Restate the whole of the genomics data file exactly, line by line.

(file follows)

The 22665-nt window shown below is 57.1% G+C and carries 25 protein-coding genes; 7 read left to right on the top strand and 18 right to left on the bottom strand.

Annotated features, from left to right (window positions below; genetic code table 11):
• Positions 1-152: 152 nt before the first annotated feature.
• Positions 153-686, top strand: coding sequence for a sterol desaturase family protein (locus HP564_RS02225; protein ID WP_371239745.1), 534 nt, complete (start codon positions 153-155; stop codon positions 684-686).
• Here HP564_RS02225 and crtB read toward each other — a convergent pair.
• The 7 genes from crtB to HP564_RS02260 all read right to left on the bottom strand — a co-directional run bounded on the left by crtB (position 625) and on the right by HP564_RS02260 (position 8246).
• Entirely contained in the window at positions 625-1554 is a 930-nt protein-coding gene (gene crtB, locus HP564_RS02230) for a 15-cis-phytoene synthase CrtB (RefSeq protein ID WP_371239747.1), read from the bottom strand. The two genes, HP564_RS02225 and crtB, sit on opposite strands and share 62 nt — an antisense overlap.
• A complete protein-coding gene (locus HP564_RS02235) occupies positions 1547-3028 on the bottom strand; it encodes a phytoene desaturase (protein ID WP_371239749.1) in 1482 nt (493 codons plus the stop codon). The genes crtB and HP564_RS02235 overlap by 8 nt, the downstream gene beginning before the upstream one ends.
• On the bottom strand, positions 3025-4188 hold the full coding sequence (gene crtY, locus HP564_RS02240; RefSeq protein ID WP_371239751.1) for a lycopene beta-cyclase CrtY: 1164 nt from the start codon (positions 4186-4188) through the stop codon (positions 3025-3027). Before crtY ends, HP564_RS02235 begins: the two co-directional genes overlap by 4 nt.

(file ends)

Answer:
The 22665-nt window shown below is 57.1% G+C and carries 25 protein-coding genes; 7 read left to right on the top strand and 18 right to left on the bottom strand.

Annotated features, from left to right (window positions below; genetic code table 11):
• Positions 1-152: 152 nt before the first annotated feature.
• Positions 153-686, top strand: coding sequence for a sterol desaturase family protein (locus HP564_RS02225; protein ID WP_371239745.1), 534 nt, complete (start codon positions 153-155; stop codon positions 684-686).
• Here HP564_RS02225 and crtB read toward each other — a convergent pair.
• The 7 genes from crtB to HP564_RS02260 all read right to left on the bottom strand — a co-directional run bounded on the left by crtB (position 625) and on the right by HP564_RS02260 (position 8246).
• Entirely contained in the window at positions 625-1554 is a 930-nt protein-coding gene (gene crtB, locus HP564_RS02230) for a 15-cis-phytoene synthase CrtB (RefSeq protein ID WP_371239747.1), read from the bottom strand. The two genes, HP564_RS02225 and crtB, sit on opposite strands and share 62 nt — an antisense overlap.
• A complete protein-coding gene (locus HP564_RS02235) occupies positions 1547-3028 on the bottom strand; it encodes a phytoene desaturase (protein ID WP_371239749.1) in 1482 nt (493 codons plus the stop codon). The genes crtB and HP564_RS02235 overlap by 8 nt, the downstream gene beginning before the upstream one ends.
• On the bottom strand, positions 3025-4188 hold the full coding sequence (gene crtY, locus HP564_RS02240; RefSeq protein ID WP_371239751.1) for a lycopene beta-cyclase CrtY: 1164 nt from the start codon (positions 4186-4188) through the stop codon (positions 3025-3027). Before crtY ends, HP564_RS02235 begins: the two co-directional genes overlap by 4 nt.